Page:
The immediate pleasure of touching and palpating the distinct material of mud as children do, as I did when I
was a child, is a distinct and visceral feeling. There is something deeply cathartic about mud.
The way it feels when you press your hands into wet earth is extremely satisfying, even the
words to describe it conjure up physical and tactile sensations; mud squelches under your
feet, it slops and splatters onto the ground and oozes from squeezed hands. The thick,
amorphous liquid sticks to you like it doesn’t want to let go, giving you an extra gloopy layer

of flesh until it eventually dries, cracks and falls off. Mud is soil, a mixture of minerals,
organic matter and the remains of a multitude of organisms once alive and decaying beneath
our feet. The wettened state of soil refuses to stay in a specific shape, it declines to conform
to your ideas of what it can be and can become. Late last year I travelled to the muddy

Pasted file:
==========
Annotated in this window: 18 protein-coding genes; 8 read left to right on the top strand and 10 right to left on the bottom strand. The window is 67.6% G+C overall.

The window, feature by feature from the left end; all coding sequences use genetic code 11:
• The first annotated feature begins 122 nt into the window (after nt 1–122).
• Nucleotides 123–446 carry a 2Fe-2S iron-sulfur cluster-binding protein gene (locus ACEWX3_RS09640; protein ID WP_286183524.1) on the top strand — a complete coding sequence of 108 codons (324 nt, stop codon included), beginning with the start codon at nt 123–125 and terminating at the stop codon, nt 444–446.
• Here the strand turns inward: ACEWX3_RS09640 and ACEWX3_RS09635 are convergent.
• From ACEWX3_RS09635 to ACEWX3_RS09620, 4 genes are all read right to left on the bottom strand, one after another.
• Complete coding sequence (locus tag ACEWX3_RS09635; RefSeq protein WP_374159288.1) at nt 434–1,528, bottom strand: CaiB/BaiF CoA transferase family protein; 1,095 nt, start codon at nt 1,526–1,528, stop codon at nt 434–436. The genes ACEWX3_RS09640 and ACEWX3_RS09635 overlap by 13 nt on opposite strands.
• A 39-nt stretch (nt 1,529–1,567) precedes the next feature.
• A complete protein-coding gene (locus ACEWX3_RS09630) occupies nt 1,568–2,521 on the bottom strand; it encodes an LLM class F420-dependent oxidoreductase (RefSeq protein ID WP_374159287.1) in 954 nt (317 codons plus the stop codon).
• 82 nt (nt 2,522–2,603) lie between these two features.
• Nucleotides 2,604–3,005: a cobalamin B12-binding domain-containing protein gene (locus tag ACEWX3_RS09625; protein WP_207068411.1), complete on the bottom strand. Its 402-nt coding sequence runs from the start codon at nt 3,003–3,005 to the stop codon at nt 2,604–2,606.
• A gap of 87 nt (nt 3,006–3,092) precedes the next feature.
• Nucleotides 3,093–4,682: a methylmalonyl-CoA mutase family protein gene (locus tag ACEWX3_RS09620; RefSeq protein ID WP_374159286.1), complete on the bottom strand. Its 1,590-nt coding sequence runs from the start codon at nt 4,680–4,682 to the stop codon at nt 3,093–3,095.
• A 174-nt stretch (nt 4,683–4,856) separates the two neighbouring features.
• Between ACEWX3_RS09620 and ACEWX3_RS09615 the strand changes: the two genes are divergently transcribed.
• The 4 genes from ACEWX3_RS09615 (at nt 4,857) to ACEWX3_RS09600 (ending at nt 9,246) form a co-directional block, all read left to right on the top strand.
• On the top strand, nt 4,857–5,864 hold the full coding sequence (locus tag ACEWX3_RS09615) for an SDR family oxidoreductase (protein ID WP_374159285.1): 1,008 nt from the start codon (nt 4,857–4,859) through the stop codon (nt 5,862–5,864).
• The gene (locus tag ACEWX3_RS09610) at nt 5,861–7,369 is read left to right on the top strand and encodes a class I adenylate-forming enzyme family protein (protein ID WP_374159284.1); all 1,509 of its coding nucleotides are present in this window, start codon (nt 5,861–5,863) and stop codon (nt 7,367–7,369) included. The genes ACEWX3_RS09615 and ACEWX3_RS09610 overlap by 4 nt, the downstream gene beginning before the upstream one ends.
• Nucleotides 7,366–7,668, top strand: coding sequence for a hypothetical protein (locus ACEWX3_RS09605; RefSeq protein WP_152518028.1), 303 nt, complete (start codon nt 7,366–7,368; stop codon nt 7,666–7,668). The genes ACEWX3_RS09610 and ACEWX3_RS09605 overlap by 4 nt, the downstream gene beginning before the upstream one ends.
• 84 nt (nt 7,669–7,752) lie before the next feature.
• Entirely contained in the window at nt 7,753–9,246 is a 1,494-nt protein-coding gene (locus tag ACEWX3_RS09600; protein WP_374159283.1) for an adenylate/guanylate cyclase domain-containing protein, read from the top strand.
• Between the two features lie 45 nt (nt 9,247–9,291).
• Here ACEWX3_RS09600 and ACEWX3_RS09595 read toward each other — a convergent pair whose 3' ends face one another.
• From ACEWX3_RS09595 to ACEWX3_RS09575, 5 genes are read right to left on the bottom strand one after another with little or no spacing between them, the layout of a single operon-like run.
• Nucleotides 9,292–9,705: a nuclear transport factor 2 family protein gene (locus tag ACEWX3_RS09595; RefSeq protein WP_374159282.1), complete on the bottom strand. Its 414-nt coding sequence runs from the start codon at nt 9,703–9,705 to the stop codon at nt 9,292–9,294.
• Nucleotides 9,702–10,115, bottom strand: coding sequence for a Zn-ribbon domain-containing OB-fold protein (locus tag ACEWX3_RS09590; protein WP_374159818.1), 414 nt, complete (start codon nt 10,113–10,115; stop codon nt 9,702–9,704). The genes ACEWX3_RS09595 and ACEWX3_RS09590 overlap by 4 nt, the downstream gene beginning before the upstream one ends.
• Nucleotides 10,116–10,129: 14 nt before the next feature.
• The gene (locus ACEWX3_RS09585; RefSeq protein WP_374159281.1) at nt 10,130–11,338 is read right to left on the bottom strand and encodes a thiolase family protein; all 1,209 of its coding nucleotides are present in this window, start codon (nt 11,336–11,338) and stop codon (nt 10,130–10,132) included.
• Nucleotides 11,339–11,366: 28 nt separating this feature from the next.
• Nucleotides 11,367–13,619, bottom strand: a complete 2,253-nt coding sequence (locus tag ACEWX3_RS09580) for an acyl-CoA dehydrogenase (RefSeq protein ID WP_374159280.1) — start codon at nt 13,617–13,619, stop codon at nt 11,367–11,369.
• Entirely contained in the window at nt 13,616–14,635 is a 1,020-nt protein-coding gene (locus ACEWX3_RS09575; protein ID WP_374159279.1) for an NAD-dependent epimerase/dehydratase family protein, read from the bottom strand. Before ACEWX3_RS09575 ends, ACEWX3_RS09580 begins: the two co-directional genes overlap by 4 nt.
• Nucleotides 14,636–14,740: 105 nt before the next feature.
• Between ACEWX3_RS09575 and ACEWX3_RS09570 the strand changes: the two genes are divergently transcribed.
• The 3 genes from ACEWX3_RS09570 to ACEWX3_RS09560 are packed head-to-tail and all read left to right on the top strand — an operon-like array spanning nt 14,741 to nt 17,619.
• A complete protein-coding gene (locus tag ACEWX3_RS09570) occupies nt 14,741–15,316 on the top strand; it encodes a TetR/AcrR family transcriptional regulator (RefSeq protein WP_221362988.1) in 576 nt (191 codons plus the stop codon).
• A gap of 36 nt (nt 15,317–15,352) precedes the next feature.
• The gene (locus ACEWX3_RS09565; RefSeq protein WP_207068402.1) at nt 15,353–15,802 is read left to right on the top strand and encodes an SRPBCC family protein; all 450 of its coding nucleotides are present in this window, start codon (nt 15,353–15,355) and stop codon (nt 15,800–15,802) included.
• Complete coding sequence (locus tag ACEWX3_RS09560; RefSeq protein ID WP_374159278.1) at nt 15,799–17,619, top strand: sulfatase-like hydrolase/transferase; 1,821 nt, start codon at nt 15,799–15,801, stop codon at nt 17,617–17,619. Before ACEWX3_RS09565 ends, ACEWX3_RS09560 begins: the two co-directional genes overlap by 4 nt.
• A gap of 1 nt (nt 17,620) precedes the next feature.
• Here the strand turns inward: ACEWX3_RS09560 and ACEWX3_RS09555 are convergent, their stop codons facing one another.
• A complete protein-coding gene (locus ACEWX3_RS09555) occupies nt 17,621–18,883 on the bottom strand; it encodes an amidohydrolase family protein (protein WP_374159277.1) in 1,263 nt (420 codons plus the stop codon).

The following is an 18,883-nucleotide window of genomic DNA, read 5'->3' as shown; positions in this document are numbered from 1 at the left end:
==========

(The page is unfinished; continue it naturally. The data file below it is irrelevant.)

marshes of the River Colne in Essex, and, in a bathing suit in the cold, I stepped into the
knee deep mud. I felt my feet being sucked down to the depths of earth, I waded through the
all-consuming substance which pulled me back. If I stayed in one place for too long I felt
myself sinking, as though I could disappear in it. The more I became enveloped in the lumpy
mass the more I became part of it. There was no distinguishing between where the mud
stopped and where I began and so it became a monstrous extension of my skin. I was able
to hide amongst its mass, it was a thrill to be engaging with this unrefined, base material.
The act of submerging oneself in the animated material of mud belonging to untamed
environments is the opposite of the serenity that one obtains from the smooth and sterile
industrialised products that circulate in consumer society. It highlights the shining necessity
of the sticky, wet and steaming dankness that is disparagingly associated with that which is
non-human, which is subsequently considered corrupted and unsophisticated.